Two months after the domestic violence agency REACH of Jackson County abruptly shut its doors in February, services to domestic violence victims continue to be handled by nonprofits in neighboring counties.
Jackson County commissioners would like to see a local entity fill that void and are likely to begin reviewing their options soon, with a discussion of the issue slated for a county meeting next week.
REACH of Jackson County’s board of directors shut down the agency in February amid questions of financial solvency and internal financial irregularities. REACH failed to remit payroll taxes for three quarters in 2011 to the Internal Revenue Services. Additionally, the organization was hemorrhaging financially. The board of directors fired the agency’s executive director and finance officer, and the seven remaining employees were laidoff.
Commissioner Doug Cody said that he believes Jackson County must move toward having its own agency in place to combat domestic violence and help victims.
“I think we do need a local entity that does what REACH did for us,” Cody said. “Macon County is taking up the slack right now. It’s unfortunate things worked out the way they did.”
Commissioner Mark Jones echoed Cody, calling the demise of REACH a “great disappointment,” and said that he, too, wants something in place soon on a local level.
“I think it is very important,” Jones said. “Our population is too large not to have a facility for servicing victims in immediate need.”
Commission Chairman Jack Debnam said the situation with REACH serves as a warning to people who serve on volunteer boards that they need to be cognizant of what’s happening with the respective agencies. That said, he’s looking toward another agency in Jackson County, too, to help victims of domestic violence.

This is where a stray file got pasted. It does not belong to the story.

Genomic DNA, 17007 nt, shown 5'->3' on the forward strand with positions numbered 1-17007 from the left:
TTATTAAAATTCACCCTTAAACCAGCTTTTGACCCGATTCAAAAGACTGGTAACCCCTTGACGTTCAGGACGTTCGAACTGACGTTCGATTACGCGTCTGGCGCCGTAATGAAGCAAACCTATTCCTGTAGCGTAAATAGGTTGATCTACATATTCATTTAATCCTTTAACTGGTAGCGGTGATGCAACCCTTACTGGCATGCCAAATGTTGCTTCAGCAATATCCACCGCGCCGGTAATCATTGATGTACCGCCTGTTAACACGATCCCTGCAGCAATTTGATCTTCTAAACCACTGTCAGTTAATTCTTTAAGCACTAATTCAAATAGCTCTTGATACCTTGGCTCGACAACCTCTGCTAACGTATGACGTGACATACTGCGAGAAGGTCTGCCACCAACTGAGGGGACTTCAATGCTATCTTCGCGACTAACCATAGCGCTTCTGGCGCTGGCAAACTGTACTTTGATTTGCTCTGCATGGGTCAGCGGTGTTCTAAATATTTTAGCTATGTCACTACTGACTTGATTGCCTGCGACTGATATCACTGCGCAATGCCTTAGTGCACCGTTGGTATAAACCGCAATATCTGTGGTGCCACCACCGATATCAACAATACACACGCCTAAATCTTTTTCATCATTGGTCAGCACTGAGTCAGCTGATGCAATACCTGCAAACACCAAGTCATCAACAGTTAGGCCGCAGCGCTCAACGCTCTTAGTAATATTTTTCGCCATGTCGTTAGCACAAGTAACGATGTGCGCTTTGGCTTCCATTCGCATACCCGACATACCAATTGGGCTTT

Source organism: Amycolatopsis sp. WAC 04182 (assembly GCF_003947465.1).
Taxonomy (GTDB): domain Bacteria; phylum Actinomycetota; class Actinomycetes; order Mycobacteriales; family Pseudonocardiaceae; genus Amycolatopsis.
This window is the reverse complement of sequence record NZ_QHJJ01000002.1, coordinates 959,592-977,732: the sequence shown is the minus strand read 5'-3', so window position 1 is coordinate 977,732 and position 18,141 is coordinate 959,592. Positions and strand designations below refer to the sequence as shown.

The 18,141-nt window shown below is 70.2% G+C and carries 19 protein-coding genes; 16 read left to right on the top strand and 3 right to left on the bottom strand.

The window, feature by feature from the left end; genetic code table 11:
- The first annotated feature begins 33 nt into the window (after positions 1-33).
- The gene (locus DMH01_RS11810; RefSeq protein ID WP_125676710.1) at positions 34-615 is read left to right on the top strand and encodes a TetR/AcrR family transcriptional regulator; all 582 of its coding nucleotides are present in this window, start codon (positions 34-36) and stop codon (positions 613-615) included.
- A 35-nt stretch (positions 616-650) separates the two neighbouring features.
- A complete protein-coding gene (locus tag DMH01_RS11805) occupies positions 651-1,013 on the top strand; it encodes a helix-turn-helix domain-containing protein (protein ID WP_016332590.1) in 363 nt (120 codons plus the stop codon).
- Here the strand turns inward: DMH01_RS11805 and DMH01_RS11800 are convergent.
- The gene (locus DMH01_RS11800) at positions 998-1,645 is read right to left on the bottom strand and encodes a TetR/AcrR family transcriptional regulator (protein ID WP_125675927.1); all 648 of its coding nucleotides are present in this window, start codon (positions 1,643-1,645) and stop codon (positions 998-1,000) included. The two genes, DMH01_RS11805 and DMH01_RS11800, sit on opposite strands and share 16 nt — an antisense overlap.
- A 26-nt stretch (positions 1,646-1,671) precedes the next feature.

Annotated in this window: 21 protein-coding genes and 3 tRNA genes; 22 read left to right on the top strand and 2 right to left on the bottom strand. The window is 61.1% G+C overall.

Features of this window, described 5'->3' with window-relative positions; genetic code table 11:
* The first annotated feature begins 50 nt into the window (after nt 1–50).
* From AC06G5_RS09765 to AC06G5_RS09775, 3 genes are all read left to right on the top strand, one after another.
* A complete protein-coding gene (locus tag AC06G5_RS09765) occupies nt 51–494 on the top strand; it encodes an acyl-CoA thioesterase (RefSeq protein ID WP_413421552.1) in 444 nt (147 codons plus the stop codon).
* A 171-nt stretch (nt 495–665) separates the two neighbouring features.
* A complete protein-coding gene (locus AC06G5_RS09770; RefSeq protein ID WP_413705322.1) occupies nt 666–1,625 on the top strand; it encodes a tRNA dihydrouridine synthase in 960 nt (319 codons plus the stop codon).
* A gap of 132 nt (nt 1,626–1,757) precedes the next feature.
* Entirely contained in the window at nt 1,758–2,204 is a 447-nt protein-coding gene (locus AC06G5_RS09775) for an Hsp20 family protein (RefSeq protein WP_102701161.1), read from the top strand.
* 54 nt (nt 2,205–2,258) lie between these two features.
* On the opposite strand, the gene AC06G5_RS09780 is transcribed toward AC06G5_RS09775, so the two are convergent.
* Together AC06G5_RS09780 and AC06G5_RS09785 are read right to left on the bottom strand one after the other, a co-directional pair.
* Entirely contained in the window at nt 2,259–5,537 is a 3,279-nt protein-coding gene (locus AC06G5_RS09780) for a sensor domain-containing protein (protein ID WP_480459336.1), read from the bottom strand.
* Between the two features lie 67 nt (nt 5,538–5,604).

“I’d like to see REACH back in Jackson County,” Debnam said. “Eventually we’re going to have to set something up. I think it needs a little different structure than last time.”
All calls are currently being handled by REACH of Macon County, which has been provided office space in the Jackson County Department of Social Services building. Ann VanHarlingen, executive director of REACH of Macon County, said there has been a continuity of services. The group is even offering life-skills classes and programming in Jackson County.
“It’s going to take some time for Jackson County (to decide what to do),” she said. “It’s up to the community to see how they want the work to go forward.”
VanHarlingen said starting a new agency up takes 18 months to two years on average, according to state statistics.
State grant funding previously earmarked for REACH of Jackson County has now been made available to REACH of Macon County, said Jackson County Manager Chuck Wooten. Since that agency is now providing the services to domestic violence victims, they can receive the funding previously allocated to REACH of Jackson, Wooten explained.
The root of the financial problems for REACH of Jackson County date to 2001 when REACH opened a $1.1-million transitional-housing complex for victims trying to escape abuse. The complex was a questionable financial venture from the get-go: The nine-apartment village could not actually generate the funds to pay the loans, much less keep pace with general repairs and upkeep. The loan amount owed was $840,074.
The REACH village went into foreclosure. Recently control of that housing complex shifted to Mountain Projects, a nonprofit that administers programs to benefit the needy and elderly in Haywood and Jackson counties.